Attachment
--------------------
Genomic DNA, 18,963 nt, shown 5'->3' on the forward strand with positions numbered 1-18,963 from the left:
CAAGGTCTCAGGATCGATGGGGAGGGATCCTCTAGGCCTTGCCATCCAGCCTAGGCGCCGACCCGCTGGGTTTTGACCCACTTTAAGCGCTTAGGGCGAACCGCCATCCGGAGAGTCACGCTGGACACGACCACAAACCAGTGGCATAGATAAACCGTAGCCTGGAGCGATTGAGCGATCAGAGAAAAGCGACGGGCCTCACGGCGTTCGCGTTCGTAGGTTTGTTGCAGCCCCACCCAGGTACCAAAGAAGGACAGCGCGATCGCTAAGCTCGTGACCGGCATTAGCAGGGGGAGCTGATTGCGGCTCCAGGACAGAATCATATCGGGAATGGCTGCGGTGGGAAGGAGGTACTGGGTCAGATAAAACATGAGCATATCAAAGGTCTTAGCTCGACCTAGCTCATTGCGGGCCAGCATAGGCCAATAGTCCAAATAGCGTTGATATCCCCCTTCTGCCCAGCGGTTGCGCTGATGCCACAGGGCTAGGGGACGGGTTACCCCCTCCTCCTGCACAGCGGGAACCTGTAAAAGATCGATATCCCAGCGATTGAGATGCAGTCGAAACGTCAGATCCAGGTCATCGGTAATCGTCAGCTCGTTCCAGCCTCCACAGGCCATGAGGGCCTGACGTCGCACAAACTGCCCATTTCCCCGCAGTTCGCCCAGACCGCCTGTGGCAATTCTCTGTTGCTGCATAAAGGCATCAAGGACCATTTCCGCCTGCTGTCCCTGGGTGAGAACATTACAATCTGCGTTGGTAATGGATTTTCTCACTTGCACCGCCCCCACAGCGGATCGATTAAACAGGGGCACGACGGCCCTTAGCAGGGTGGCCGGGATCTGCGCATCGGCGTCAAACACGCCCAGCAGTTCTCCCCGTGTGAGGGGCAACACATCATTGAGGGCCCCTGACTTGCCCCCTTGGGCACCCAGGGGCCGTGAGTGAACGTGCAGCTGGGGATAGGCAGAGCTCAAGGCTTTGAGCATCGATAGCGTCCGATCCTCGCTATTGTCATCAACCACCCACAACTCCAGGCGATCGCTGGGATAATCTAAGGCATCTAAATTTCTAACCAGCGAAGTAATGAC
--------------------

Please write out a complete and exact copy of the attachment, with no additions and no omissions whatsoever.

Genomic DNA, 18,963 nt, shown 5'->3' on the forward strand with positions numbered 1-18,963 from the left:
CAAGGTCTCAGGATCGATGGGGAGGGATCCTCTAGGCCTTGCCATCCAGCCTAGGCGCCGACCCGCTGGGTTTTGACCCACTTTAAGCGCTTAGGGCGAACCGCCATCCGGAGAGTCACGCTGGACACGACCACAAACCAGTGGCATAGATAAACCGTAGCCTGGAGCGATTGAGCGATCAGAGAAAAGCGACGGGCCTCACGGCGTTCGCGTTCGTAGGTTTGTTGCAGCCCCACCCAGGTACCAAAGAAGGACAGCGCGATCGCTAAGCTCGTGACCGGCATTAGCAGGGGGAGCTGATTGCGGCTCCAGGACAGAATCATATCGGGAATGGCTGCGGTGGGAAGGAGGTACTGGGTCAGATAAAACATGAGCATATCAAAGGTCTTAGCTCGACCTAGCTCATTGCGGGCCAGCATAGGCCAATAGTCCAAATAGCGTTGATATCCCCCTTCTGCCCAGCGGTTGCGCTGATGCCACAGGGCTAGGGGACGGGTTACCCCCTCCTCCTGCACAGCGGGAACCTGTAAAAGATCGATATCCCAGCGATTGAGATGCAGTCGAAACGTCAGATCCAGGTCATCGGTAATCGTCAGCTCGTTCCAGCCTCCACAGGCCATGAGGGCCTGACGTCGCACAAACTGCCCATTTCCCCGCAGTTCGCCCAGACCGCCTGTGGCAATTCTCTGTTGCTGCATAAAGGCATCAAGGACCATTTCCGCCTGCTGTCCCTGGGTGAGAACATTACAATCTGCGTTGGTAATGGATTTTCTCACTTGCACCGCCCCCACAGCGGATCGATTAAACAGGGGCACGACGGCCCTTAGCAGGGTGGCCGGGATCTGCGCATCGGCGTCAAACACGCCCAGCAGTTCTCCCCGTGTGAGGGGCAACACATCATTGAGGGCCCCTGACTTGCCCCCTTGGGCACCCAGGGGCCGTGAGTGAACGTGCAGCTGGGGATAGGCAGAGCTCAAGGCTTTGAGCATCGATAGCGTCCGATCCTCGCTATTGTCATCAACCACCCACAACTCCAGGCGATCGCTGGGATAATCTAAGGCATCTAAATTTCTAACCAGCGAAGTAATGAC